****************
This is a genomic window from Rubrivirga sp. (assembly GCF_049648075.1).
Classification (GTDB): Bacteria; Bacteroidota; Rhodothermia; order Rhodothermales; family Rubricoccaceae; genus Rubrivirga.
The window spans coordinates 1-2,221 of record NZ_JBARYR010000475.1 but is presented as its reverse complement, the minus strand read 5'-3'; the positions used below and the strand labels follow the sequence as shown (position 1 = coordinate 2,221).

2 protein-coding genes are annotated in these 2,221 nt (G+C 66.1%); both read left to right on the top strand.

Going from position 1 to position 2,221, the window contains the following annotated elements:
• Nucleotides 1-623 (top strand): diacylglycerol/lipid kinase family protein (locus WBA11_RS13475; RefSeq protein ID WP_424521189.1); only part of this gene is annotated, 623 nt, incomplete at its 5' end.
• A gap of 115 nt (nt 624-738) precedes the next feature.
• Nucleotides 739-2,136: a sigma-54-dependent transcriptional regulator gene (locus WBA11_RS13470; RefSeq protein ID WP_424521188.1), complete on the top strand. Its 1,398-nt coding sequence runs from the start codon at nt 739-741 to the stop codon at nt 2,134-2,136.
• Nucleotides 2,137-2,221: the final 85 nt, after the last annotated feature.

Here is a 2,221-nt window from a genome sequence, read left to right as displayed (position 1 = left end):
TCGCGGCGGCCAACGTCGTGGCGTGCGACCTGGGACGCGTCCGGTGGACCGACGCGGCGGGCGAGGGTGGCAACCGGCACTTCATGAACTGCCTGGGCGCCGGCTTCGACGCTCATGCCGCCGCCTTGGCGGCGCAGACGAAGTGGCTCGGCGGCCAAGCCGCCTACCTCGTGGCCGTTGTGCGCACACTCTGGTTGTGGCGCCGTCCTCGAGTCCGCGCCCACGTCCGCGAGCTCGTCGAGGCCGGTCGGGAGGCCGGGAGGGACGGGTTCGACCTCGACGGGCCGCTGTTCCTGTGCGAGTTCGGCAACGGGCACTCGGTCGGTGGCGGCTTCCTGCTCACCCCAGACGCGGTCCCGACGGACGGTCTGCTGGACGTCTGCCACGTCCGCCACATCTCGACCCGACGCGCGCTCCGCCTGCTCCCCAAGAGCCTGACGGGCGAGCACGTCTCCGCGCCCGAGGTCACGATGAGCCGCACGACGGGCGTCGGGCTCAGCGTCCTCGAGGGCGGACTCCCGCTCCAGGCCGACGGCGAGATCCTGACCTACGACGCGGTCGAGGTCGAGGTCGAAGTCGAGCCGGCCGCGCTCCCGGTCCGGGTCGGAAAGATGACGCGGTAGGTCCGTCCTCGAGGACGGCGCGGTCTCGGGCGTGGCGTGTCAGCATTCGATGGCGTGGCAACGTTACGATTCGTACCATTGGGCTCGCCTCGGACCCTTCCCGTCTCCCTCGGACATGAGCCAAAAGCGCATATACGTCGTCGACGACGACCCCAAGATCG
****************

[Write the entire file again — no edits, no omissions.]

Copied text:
This is a genomic window from Rubrivirga sp. (assembly GCF_049648075.1).
Classification (GTDB): Bacteria; Bacteroidota; Rhodothermia; order Rhodothermales; family Rubricoccaceae; genus Rubrivirga.
The window spans coordinates 1-2,221 of record NZ_JBARYR010000475.1 but is presented as its reverse complement, the minus strand read 5'-3'; the positions used below and the strand labels follow the sequence as shown (position 1 = coordinate 2,221).

2 protein-coding genes are annotated in these 2,221 nt (G+C 66.1%); both read left to right on the top strand.

Going from position 1 to position 2,221, the window contains the following annotated elements:
• Nucleotides 1-623 (top strand): diacylglycerol/lipid kinase family protein (locus WBA11_RS13475; RefSeq protein ID WP_424521189.1); only part of this gene is annotated, 623 nt, incomplete at its 5' end.
• A gap of 115 nt (nt 624-738) precedes the next feature.
• Nucleotides 739-2,136: a sigma-54-dependent transcriptional regulator gene (locus WBA11_RS13470; RefSeq protein ID WP_424521188.1), complete on the top strand. Its 1,398-nt coding sequence runs from the start codon at nt 739-741 to the stop codon at nt 2,134-2,136.
• Nucleotides 2,137-2,221: the final 85 nt, after the last annotated feature.

Here is a 2,221-nt window from a genome sequence, read left to right as displayed (position 1 = left end):
TCGCGGCGGCCAACGTCGTGGCGTGCGACCTGGGACGCGTCCGGTGGACCGACGCGGCGGGCGAGGGTGGCAACCGGCACTTCATGAACTGCCTGGGCGCCGGCTTCGACGCTCATGCCGCCGCCTTGGCGGCGCAGACGAAGTGGCTCGGCGGCCAAGCCGCCTACCTCGTGGCCGTTGTGCGCACACTCTGGTTGTGGCGCCGTCCTCGAGTCCGCGCCCACGTCCGCGAGCTCGTCGAGGCCGGTCGGGAGGCCGGGAGGGACGGGTTCGACCTCGACGGGCCGCTGTTCCTGTGCGAGTTCGGCAACGGGCACTCGGTCGGTGGCGGCTTCCTGCTCACCCCAGACGCGGTCCCGACGGACGGTCTGCTGGACGTCTGCCACGTCCGCCACATCTCGACCCGACGCGCGCTCCGCCTGCTCCCCAAGAGCCTGACGGGCGAGCACGTCTCCGCGCCCGAGGTCACGATGAGCCGCACGACGGGCGTCGGGCTCAGCGTCCTCGAGGGCGGACTCCCGCTCCAGGCCGACGGCGAGATCCTGACCTACGACGCGGTCGAGGTCGAGGTCGAAGTCGAGCCGGCCGCGCTCCCGGTCCGGGTCGGAAAGATGACGCGGTAGGTCCGTCCTCGAGGACGGCGCGGTCTCGGGCGTGGCGTGTCAGCATTCGATGGCGTGGCAACGTTACGATTCGTACCATTGGGCTCGCCTCGGACCCTTCCCGTCTCCCTCGGACATGAGCCAAAAGCGCATATACGTCGTCGACGACGACCCCAAGATCG